Emotions
Early labor (1-4cm, oftentimes) often means mom is in the “this is it” stage – happy, excitable, a good sense of humor, perhaps even denial that she is really in labor.

Moving into active labor (4-6cm, oftentimes) often means that mom is still smiley and may even laugh at little things being said between contractions. Moving in and out of conversation as her contractions go and come.

Active labor (5-7cm, oftentimes) generally means she is more irritated at commonplace conversation or people trying to distract her with quips. It may take her quite awhile after a contraction leaves to become ‘re-acclimated’ to the room, or she may choose to simply remain in her birthing space and not interact with the room. (an aside, the room should be acclimating to her, although it is not always the case, unfortunately).

Around transition (usually, 7cmish) even between contractions, a woman can become doubtful, unable to make concrete decisions (“I don’t know” in response to questions), or irrational, a good indicator that mom is on the homestretch.

This method can be tricky, though, as this ‘emotional mapping’ can be skewed from a babies position or a woman’s labor make-up.

If it is from baby settling in a ‘malpresentation’, a mom might experience both an early transition (anywhere from 2cm to 4cm dilation, depending on if she is a primip or multip) and a later transition.

Depending on her labor make-up, some women can have an ‘early transition’ (4-5cm), especially for long-latent early labor patterns with discomfort disproportionate to her cervical dilation, but it will often still mean rapid dilation to complete.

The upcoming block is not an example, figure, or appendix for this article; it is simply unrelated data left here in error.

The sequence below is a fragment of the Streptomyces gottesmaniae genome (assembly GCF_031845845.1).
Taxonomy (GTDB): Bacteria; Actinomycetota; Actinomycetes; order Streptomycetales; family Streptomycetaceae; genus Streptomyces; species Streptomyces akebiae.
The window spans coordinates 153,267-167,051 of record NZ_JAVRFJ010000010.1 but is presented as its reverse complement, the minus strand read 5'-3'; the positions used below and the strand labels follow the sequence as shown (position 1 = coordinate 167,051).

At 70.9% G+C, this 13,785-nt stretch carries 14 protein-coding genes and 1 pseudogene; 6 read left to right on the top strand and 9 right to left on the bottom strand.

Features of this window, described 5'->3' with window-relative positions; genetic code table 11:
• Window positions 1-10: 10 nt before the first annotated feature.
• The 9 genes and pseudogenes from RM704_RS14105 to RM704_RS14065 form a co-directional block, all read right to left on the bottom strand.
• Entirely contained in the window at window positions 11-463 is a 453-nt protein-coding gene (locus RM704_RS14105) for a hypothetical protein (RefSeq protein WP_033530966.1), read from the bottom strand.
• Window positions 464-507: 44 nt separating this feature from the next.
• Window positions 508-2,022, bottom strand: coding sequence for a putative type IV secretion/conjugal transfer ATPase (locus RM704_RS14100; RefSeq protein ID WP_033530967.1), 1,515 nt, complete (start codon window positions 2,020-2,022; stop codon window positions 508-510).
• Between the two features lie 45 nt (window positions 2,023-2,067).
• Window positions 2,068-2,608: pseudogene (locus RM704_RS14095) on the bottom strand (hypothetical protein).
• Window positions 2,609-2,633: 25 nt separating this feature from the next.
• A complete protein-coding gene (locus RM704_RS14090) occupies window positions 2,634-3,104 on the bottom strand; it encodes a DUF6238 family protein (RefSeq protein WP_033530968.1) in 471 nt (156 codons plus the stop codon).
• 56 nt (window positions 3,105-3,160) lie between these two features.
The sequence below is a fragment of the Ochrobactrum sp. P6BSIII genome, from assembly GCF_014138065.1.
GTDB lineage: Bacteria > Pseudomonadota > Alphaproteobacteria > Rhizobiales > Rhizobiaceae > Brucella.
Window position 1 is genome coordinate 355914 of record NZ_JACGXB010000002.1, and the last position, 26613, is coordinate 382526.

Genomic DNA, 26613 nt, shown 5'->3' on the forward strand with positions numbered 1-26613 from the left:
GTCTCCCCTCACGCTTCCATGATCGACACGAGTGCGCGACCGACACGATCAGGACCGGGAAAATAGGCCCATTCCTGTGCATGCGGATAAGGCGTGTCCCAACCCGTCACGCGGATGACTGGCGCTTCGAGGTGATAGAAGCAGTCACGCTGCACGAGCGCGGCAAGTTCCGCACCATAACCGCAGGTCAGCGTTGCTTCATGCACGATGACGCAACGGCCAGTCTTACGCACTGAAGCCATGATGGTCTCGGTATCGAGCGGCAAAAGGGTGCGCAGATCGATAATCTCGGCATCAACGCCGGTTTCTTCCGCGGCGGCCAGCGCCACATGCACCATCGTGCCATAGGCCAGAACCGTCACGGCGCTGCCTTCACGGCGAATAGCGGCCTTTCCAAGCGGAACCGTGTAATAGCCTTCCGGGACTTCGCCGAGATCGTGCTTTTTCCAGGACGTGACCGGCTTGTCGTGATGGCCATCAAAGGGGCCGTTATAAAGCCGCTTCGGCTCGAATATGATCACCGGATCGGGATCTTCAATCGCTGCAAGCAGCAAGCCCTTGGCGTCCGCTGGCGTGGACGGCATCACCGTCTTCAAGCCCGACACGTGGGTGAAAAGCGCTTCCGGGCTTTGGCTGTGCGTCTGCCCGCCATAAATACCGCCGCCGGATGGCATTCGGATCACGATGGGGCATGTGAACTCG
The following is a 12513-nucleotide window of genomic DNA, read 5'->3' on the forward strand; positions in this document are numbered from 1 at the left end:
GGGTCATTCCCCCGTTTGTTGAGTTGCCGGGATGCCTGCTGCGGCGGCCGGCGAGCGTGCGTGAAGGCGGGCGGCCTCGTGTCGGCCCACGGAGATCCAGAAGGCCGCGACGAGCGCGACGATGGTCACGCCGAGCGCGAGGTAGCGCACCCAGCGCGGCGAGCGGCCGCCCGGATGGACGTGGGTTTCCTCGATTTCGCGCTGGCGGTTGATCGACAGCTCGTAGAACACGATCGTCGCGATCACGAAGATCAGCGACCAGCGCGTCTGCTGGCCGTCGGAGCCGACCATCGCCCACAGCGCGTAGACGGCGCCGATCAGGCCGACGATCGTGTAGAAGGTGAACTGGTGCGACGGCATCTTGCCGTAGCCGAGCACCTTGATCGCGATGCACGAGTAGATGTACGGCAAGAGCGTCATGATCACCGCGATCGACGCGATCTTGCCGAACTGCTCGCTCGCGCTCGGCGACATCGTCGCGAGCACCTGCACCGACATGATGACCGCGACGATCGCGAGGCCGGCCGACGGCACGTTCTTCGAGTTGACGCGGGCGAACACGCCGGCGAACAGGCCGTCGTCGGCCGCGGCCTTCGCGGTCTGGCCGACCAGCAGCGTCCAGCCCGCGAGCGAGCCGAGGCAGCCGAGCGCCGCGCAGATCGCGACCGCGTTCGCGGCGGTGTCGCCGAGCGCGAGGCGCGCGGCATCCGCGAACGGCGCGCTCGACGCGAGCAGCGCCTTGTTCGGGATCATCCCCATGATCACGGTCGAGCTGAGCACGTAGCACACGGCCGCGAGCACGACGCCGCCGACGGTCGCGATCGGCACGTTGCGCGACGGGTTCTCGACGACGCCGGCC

Bottom/Purple Line
A study conducted and published in the Lancet hypothesized that the purple line that ‘grows’ up the natal cleft can be a great indicator of cervical dilatation. The line begins at the anal margin at the start of labour and rises like a “mercury thermometer”.

When it reaches the top, the woman is fully dilated. The authors propose that an “increase in intrapelvic pressure causes congestion in the … veins around the sacrum, which, in conjunction with the lack of subcutaneous tissue over the sacrum, results in this line of red purple discoloration”.
The best way to describe this is, looking at the anus, a purple line will appear and, throughout labor, move up the natal cleft (butt crack for us laypeople)
The picture shown at right is a fully dilated woman and her purple line.

Physical Make-Up
Many women will find that, as they get very close to the pushing stage, they may exhibit signs similar to the flu. If a mom suddenly feels the urge to vomit or complains of nausea, has a flushed face and feels warm, and/or begins trembling uncontrollably, mom may be at the cusp of second stage. Vomiting alone can be emotions, hormones, or fatigue alone. Flushed face is a good sign of 6-7cm, when noticed alone. And trembling uncontrollably, alone, might mean fatigue or fever. These indicators are most reliable when 2 or all 3 are noticed together.